3B. Treatment of the acute stroke (+ evaluation)

Page created on June 3, 2021. Last updated on April 4, 2022 at 12:47

Evaluation of acute stroke

As with all acute life-threatening conditions it’s important to assess the stability by ABCDE first. All patients with suspected stroke should be admitted to a stroke unit.

Some patients develop the stroke while sleeping, and only note the symptoms after awakening. This is called a “wake-up stroke”, and for the purposes of treatment we define the onset of the stroke to be the time when the patient was last known to be normal, usually the time they went to bed.

Clinical evaluation

The clinical evaluation of patients with suspected stroke must be rapid and usually takes only a few minutes. This is usually performed with a screening tool like National Institute of Health Stroke Scale (NIHSS), which scores the severity of the stroke based on factors like:

  • Level of consciousness
  • Orientation
  • Ability to perform certain movements, like blinking and squeezing hands
  • Presence of visual field defect
  • Presence of facial palsy
  • Arm drift
  • Leg drift
  • Heel-shin test
  • Sensory loss
  • Presence of aphasia

The possibility of stroke mimics must always be considered, including:

  • Recrudescence of old stroke from metabolic or infectious stress
  • Todd’s paralysis after seizure
  • Complex migraine
  • Pseudoseizure, conversion disorder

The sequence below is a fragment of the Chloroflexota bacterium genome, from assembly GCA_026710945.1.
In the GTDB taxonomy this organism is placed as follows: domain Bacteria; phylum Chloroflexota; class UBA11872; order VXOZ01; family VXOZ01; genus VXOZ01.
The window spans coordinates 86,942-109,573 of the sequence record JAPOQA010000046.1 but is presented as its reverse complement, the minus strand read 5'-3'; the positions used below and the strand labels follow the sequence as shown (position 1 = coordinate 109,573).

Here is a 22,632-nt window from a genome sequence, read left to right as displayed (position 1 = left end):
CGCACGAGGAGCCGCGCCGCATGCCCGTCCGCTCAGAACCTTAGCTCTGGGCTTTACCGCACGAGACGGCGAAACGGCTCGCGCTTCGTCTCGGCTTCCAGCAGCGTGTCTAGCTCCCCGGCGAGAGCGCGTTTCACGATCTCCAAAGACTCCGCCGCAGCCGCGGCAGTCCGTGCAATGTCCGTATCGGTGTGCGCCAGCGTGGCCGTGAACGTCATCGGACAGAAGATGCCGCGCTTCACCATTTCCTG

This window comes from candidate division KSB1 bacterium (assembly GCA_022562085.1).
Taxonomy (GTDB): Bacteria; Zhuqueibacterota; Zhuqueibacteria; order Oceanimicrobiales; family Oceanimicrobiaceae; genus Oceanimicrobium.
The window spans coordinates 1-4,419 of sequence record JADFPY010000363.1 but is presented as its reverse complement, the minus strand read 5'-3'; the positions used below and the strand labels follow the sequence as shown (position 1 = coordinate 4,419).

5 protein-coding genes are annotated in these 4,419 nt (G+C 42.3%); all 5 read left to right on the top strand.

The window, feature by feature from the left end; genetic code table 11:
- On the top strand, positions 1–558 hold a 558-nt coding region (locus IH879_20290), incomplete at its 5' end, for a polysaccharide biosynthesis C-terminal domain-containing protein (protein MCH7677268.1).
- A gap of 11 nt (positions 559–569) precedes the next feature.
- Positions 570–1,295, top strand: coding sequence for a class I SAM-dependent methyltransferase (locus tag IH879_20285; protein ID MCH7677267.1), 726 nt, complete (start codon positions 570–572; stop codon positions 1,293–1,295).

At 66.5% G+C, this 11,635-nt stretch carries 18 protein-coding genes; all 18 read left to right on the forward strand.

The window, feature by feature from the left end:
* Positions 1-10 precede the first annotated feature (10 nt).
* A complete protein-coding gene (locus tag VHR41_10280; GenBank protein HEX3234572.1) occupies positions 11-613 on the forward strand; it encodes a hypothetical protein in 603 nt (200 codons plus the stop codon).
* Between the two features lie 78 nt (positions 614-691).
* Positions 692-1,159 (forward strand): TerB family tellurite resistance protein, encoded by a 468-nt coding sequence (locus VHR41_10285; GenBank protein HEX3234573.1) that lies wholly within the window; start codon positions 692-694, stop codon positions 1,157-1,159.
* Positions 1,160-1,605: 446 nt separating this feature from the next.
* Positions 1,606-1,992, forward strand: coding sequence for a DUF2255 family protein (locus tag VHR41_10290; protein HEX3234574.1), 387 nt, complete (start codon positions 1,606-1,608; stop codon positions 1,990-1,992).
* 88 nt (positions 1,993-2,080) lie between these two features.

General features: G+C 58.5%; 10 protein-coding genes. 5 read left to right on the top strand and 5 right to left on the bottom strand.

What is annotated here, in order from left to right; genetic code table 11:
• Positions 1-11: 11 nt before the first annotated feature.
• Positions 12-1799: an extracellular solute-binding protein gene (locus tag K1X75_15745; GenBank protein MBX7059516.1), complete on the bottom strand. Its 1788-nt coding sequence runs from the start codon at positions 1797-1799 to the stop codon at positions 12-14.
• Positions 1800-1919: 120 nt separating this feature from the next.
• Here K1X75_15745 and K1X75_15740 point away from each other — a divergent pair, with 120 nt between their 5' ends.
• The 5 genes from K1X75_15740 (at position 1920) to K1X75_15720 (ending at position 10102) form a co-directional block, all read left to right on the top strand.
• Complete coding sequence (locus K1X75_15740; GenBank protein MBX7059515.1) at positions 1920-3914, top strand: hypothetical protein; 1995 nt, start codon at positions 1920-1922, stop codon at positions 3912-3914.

Diagnostic imaging

The most important and first diagnostic test is native CT. Ischaemia is usually not visible on native CT in the first 6 hours, but intracranial haemorrhage is visible much earlier. Therefore, the goal of native CT is to rule out haemorrhagic stroke. In a patient with clinical features of stroke and no bleeding on CT, ischaemic stroke is presumed. In some cases, the “hyperdense artery” sign can be seen, which is due to a thrombus in the middle cerebral artery.

ECG and labs are important but should not delay the native CT.

The ASPECTS score can be used to score early ischaemic changes on native CT in ischaemic stroke. A score of 10 is a normal native CT, while a score of 0 means that the entire MCA territory is ischaemic.

Vascular imaging

Vascular imaging (CTA/MRA) is performed after or during the initial native CT. Its purpose is to learn more about the type of stroke, and how good the collateral blood supply is. Vascular imaging can detect a large artery occlusion, which is an indication for thrombectomy.

Sometime during the first days after a stroke, a carotid ultrasound must be made to look for carotid atherosclerosis, which can be a source of embolism or thrombosis. Severe carotid artery stenosis can lead to TIA/ischaemic stroke and may therefore be an indication for carotid endarterectomy or stenting.

Perfusion imaging

The penumbra is the brain area around the infarcted brain which is potentially still salvageable if revascularization occurs in time. In some cases, perfusion imaging (CT perfusion or MRI with DWI) is performed to examine the penumbra. This can be useful if the size of the penumbra influences the decision of whether to perform thrombectomy or not.